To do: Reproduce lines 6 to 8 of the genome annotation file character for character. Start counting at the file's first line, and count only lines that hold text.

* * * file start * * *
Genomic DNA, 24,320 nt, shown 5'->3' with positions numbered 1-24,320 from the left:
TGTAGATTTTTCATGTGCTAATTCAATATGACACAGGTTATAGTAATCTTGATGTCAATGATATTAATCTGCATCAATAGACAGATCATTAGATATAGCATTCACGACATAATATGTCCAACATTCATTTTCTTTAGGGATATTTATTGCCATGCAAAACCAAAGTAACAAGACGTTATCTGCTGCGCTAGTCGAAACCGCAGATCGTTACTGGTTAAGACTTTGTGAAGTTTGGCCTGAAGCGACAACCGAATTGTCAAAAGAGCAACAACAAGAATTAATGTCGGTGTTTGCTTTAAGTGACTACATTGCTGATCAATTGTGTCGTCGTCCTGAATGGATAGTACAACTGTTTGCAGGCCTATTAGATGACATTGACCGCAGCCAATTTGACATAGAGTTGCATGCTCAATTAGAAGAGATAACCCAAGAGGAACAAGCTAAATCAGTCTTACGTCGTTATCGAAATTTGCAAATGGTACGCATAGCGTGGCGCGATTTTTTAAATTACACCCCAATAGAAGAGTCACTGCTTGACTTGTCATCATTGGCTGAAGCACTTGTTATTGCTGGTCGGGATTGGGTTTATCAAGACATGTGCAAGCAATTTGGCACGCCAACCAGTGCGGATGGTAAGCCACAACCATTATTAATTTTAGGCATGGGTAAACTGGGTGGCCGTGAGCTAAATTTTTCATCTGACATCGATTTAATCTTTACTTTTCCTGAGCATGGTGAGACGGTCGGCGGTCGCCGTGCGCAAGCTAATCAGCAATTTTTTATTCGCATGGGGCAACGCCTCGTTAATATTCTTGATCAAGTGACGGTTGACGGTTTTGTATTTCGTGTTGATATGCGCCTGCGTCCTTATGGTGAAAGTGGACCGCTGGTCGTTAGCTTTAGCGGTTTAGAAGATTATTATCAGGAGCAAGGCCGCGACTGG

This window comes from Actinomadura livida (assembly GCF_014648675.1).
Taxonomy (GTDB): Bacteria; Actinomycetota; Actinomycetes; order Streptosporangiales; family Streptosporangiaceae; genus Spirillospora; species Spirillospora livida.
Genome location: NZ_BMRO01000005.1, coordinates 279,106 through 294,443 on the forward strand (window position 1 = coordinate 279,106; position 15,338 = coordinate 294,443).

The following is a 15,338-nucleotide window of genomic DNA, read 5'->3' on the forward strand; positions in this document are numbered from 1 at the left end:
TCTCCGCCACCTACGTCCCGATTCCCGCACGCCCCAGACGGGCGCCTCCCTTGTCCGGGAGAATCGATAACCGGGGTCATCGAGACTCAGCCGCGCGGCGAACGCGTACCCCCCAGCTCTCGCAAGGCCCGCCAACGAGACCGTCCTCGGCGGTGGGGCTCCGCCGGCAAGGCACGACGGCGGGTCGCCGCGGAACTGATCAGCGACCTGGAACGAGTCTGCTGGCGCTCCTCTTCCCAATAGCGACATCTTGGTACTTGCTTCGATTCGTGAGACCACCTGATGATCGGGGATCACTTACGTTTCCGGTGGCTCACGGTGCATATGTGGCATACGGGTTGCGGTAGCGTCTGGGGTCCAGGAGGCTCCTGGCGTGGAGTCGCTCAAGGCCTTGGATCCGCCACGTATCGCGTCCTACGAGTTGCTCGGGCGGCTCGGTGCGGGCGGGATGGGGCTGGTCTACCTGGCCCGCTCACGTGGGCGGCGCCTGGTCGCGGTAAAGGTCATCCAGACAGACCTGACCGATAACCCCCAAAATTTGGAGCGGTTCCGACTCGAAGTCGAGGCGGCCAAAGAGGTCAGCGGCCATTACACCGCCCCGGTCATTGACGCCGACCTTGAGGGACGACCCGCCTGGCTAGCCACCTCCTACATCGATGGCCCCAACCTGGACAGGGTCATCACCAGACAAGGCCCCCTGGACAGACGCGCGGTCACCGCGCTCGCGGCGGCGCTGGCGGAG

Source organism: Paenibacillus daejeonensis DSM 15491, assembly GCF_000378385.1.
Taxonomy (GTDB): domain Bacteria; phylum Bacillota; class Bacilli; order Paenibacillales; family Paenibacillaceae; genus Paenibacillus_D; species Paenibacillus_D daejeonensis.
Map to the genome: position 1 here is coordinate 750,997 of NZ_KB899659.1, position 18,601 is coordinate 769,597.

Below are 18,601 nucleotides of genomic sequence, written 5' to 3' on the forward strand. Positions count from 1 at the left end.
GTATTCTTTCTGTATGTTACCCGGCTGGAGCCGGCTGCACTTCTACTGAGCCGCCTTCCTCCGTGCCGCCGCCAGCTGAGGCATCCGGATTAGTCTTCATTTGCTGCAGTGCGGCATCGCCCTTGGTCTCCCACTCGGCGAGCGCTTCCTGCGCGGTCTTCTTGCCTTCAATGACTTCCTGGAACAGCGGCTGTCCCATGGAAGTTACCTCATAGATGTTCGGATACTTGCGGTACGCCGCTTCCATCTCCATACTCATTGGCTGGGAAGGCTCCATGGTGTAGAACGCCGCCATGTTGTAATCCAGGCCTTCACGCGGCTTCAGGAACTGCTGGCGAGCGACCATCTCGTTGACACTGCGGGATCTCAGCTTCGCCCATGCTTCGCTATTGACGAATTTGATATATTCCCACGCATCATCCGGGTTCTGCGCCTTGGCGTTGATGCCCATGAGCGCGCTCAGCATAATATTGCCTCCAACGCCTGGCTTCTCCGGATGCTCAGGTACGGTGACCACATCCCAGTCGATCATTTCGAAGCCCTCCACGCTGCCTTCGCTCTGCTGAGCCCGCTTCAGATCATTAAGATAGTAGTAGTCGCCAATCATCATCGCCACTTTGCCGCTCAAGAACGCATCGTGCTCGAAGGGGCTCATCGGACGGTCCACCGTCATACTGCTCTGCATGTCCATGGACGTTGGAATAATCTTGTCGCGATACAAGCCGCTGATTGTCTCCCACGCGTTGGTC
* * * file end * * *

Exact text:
The following is a 15,338-nucleotide window of genomic DNA, read 5'->3' on the forward strand; positions in this document are numbered from 1 at the left end:
TCTCCGCCACCTACGTCCCGATTCCCGCACGCCCCAGACGGGCGCCTCCCTTGTCCGGGAGAATCGATAACCGGGGTCATCGAGACTCAGCCGCGCGGCGAACGCGTACCCCCCAGCTCTCGCAAGGCCCGCCAACGAGACCGTCCTCGGCGGTGGGGCTCCGCCGGCAAGGCACGACGGCGGGTCGCCGCGGAACTGATCAGCGACCTGGAACGAGTCTGCTGGCGCTCCTCTTCCCAATAGCGACATCTTGGTACTTGCTTCGATTCGTGAGACCACCTGATGATCGGGGATCACTTACGTTTCCGGTGGCTCACGGTGCATATGTGGCATACGGGTTGCGGTAGCGTCTGGGGTCCAGGAGGCTCCTGGCGTGGAGTCGCTCAAGGCCTTGGATCCGCCACGTATCGCGTCCTACGAGTTGCTCGGGCGGCTCGGTGCGGGCGGGATGGGGCTGGTCTACCTGGCCCGCTCACGTGGGCGGCGCCTGGTCGCGGTAAAGGTCATCCAGACAGACCTGACCGATAACCCCCAAAATTTGGAGCGGTTCCGACTCGAAGTCGAGGCGGCCAAAGAGGTCAGCGGCCATTACACCGCCCCGGTCATTGACGCCGACCTTGAGGGACGACCCGCCTGGCTAGCCACCTCCTACATCGATGGCCCCAACCTGGACAGGGTCATCACCAGACAAGGCCCCCTGGACAGACGCGCGGTCACCGCGCTCGCGGCGGCGCTGGCGGAG

Source organism: Paenibacillus daejeonensis DSM 15491, assembly GCF_000378385.1.